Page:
In the previous months, with the rise of video conferencing, it has seemed that participants tend to behave more civilly in video conferences than they might in an in-person meeting. Participants have seemed more willing to approach problems collaboratively rather than as adversaries. It is too early to know whether this phenomenon will be a lasting feature of video conferencing or whether it might be attributable to the relative newness of the technology and the global crisis facing the entire world.
Just as with in-person mediations, if a deal is reached, participants should never leave a session without a signed agreement. When mediating remotely, parties may sign the agreement using electronic signature services, such as a DocuSign or Right Signature. If these are not available, participants may sign the agreement or term sheet in counterparts by signing and exchanging it via email in PDF format.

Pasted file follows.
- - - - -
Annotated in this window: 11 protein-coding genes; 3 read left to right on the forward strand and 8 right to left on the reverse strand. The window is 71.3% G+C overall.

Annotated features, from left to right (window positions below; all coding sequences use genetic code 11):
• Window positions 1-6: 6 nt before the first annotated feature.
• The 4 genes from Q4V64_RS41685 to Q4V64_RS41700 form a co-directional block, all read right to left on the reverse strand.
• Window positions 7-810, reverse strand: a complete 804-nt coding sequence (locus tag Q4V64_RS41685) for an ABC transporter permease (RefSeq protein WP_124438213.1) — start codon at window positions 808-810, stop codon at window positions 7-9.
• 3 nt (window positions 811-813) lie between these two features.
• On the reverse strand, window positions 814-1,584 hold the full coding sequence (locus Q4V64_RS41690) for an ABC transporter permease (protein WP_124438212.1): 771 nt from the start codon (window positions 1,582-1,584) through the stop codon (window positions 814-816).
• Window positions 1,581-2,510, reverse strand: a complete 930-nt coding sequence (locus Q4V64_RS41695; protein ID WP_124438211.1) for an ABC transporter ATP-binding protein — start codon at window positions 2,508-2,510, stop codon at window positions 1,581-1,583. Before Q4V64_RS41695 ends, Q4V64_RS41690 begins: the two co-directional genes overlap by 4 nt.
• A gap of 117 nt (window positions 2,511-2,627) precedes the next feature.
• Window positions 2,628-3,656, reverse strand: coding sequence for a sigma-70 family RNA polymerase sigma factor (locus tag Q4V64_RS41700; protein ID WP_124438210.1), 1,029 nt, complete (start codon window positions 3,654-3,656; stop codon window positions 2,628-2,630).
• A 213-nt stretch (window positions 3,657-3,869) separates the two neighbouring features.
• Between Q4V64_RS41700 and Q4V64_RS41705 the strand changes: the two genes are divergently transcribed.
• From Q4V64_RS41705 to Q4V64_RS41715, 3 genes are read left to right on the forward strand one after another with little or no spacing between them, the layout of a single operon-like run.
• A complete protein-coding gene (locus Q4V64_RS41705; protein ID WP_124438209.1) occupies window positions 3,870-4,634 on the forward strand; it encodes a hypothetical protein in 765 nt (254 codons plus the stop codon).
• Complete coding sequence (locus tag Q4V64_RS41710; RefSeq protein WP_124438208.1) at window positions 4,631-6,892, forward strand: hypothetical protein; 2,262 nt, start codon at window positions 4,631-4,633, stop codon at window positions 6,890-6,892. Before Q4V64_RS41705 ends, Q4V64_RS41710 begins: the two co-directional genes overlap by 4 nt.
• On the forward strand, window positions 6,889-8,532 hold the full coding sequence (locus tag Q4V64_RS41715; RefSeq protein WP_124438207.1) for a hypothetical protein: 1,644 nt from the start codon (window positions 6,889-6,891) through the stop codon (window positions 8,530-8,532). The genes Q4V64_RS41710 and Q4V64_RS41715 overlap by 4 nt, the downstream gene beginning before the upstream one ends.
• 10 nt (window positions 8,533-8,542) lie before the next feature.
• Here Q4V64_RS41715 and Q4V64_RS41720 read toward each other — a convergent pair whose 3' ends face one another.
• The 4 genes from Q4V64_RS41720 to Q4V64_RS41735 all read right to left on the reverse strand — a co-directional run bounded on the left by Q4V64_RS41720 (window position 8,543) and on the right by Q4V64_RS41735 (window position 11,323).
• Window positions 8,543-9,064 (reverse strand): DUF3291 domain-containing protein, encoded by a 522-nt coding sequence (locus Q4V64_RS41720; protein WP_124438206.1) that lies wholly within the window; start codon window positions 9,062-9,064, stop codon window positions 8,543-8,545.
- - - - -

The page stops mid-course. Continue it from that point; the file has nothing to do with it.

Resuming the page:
Although virtual mediations may never entirely supplant in-person mediations, virtual mediations and in-person mediations each have different applications depending on the issues and circumstances of a case. By understanding the strengths and weaknesses of each, attorneys and clients should be able to select the right tool for the job.
Brandon Rose is a partner with trial law firm McManis Faulkner in San Jose, Calif. Rose leads the firm’s award-winning Family Law practice. www.mcmanislaw.com